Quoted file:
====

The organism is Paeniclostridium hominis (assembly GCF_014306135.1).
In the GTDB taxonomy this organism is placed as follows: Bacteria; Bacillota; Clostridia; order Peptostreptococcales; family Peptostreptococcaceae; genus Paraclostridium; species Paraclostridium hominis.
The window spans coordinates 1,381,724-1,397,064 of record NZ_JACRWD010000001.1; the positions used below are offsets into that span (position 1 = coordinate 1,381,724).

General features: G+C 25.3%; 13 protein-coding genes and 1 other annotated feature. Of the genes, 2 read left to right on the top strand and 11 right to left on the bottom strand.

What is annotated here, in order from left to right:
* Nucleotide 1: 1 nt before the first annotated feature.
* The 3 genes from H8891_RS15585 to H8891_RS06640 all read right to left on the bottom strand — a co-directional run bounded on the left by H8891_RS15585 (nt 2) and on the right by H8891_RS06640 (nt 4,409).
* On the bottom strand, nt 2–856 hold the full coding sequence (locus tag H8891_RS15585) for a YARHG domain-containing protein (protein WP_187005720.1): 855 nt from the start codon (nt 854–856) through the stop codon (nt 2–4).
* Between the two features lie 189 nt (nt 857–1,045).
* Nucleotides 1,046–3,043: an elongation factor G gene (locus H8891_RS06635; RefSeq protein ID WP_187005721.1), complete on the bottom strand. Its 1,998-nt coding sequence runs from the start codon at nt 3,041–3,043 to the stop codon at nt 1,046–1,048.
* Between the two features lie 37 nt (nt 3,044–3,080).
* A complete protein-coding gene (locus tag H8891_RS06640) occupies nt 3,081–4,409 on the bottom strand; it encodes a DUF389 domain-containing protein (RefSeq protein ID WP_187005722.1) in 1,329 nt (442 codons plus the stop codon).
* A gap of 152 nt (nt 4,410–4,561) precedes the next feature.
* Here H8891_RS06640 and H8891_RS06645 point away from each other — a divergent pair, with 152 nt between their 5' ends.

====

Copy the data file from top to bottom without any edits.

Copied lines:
The organism is Paeniclostridium hominis (assembly GCF_014306135.1).
In the GTDB taxonomy this organism is placed as follows: Bacteria; Bacillota; Clostridia; order Peptostreptococcales; family Peptostreptococcaceae; genus Paraclostridium; species Paraclostridium hominis.
The window spans coordinates 1,381,724-1,397,064 of record NZ_JACRWD010000001.1; the positions used below are offsets into that span (position 1 = coordinate 1,381,724).

General features: G+C 25.3%; 13 protein-coding genes and 1 other annotated feature. Of the genes, 2 read left to right on the top strand and 11 right to left on the bottom strand.

What is annotated here, in order from left to right:
* Nucleotide 1: 1 nt before the first annotated feature.
* The 3 genes from H8891_RS15585 to H8891_RS06640 all read right to left on the bottom strand — a co-directional run bounded on the left by H8891_RS15585 (nt 2) and on the right by H8891_RS06640 (nt 4,409).
* On the bottom strand, nt 2–856 hold the full coding sequence (locus tag H8891_RS15585) for a YARHG domain-containing protein (protein WP_187005720.1): 855 nt from the start codon (nt 854–856) through the stop codon (nt 2–4).
* Between the two features lie 189 nt (nt 857–1,045).
* Nucleotides 1,046–3,043: an elongation factor G gene (locus H8891_RS06635; RefSeq protein ID WP_187005721.1), complete on the bottom strand. Its 1,998-nt coding sequence runs from the start codon at nt 3,041–3,043 to the stop codon at nt 1,046–1,048.
* Between the two features lie 37 nt (nt 3,044–3,080).
* A complete protein-coding gene (locus tag H8891_RS06640) occupies nt 3,081–4,409 on the bottom strand; it encodes a DUF389 domain-containing protein (RefSeq protein ID WP_187005722.1) in 1,329 nt (442 codons plus the stop codon).
* A gap of 152 nt (nt 4,410–4,561) precedes the next feature.
* Here H8891_RS06640 and H8891_RS06645 point away from each other — a divergent pair, with 152 nt between their 5' ends.